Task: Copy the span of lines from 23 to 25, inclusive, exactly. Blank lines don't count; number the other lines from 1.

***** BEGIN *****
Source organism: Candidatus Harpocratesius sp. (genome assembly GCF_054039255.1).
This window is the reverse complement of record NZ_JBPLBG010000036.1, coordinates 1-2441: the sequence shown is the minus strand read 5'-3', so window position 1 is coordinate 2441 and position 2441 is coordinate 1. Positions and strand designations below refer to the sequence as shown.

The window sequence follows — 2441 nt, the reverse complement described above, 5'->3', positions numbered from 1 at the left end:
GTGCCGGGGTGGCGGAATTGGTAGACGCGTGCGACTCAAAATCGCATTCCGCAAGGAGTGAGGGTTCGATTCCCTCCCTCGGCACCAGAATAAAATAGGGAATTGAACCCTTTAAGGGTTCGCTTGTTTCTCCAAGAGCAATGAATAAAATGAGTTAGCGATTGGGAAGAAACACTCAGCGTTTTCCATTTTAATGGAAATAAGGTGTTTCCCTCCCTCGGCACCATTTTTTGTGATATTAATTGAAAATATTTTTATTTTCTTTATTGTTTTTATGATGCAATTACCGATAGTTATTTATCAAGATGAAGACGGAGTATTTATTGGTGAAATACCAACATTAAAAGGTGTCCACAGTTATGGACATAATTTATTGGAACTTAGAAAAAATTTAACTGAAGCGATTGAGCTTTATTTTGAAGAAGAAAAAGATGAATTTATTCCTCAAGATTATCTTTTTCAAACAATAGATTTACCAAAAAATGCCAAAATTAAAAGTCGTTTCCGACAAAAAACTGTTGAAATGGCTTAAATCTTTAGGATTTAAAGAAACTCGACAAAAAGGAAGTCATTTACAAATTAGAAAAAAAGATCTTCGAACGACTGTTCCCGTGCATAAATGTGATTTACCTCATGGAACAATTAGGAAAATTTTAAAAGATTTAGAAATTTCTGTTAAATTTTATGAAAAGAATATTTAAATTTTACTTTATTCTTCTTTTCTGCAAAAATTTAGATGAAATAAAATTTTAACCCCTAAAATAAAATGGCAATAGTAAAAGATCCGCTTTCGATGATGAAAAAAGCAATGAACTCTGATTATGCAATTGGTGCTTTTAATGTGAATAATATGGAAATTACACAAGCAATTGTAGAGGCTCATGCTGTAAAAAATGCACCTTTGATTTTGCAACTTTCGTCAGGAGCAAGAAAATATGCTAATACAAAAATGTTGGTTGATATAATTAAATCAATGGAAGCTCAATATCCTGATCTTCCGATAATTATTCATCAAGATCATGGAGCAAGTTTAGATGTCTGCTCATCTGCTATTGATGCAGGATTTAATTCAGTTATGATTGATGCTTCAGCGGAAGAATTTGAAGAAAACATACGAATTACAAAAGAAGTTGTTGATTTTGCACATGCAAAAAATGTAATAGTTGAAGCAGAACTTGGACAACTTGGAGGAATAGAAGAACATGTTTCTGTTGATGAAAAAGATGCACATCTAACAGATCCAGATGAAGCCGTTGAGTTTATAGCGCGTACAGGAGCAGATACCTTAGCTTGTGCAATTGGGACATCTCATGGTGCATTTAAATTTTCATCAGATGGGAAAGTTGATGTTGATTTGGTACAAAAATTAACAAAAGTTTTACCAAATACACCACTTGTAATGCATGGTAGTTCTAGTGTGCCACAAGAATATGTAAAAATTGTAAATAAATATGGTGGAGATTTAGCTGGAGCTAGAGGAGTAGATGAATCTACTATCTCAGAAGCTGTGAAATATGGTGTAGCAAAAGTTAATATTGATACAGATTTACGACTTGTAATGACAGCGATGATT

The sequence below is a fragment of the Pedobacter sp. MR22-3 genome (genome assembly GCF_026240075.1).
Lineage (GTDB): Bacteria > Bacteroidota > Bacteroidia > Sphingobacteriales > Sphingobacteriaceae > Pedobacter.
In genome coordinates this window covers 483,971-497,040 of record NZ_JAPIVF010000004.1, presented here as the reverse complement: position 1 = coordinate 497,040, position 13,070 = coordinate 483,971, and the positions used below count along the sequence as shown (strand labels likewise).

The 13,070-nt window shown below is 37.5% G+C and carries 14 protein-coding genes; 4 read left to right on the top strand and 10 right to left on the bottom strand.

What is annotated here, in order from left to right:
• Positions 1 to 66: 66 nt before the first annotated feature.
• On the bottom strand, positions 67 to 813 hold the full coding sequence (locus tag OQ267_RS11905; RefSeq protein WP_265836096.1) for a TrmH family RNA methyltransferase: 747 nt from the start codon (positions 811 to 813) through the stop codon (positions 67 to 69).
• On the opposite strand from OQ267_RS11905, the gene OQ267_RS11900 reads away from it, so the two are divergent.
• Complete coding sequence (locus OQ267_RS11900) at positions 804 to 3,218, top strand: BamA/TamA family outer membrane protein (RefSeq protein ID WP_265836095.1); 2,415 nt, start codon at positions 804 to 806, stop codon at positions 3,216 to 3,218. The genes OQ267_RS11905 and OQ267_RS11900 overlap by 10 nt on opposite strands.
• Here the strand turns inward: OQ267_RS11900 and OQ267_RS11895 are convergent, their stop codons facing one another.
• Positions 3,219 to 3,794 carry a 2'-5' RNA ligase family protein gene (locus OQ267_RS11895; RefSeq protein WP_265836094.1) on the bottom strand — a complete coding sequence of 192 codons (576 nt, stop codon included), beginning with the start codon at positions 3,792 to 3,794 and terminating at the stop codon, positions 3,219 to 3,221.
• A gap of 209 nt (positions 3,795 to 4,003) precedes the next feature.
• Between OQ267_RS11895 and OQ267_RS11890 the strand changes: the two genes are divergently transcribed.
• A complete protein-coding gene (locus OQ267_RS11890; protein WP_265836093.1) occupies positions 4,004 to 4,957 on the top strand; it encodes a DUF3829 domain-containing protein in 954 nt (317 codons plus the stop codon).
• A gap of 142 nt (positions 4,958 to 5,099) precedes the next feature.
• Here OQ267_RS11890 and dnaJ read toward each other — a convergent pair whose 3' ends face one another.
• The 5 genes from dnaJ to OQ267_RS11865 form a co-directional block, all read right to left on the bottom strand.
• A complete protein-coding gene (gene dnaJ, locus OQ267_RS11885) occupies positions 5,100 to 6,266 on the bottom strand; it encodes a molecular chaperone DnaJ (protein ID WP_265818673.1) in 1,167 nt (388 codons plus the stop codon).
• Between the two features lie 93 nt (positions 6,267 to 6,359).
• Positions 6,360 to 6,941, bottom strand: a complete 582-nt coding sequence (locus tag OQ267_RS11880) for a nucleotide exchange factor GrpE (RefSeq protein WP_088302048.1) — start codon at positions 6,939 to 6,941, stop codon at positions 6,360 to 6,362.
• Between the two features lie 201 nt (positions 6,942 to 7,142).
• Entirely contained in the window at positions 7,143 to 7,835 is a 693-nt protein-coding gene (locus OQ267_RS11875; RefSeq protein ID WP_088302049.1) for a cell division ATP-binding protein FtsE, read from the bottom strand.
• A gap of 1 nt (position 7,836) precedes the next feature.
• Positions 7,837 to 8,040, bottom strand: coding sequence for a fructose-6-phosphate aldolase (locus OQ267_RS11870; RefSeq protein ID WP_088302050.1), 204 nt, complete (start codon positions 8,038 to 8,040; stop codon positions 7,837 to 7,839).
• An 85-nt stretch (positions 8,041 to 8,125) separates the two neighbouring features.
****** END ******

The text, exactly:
• Between the two features lie 93 nt (positions 6,267 to 6,359).
• Positions 6,360 to 6,941, bottom strand: a complete 582-nt coding sequence (locus tag OQ267_RS11880) for a nucleotide exchange factor GrpE (RefSeq protein WP_088302048.1) — start codon at positions 6,939 to 6,941, stop codon at positions 6,360 to 6,362.
• Between the two features lie 201 nt (positions 6,942 to 7,142).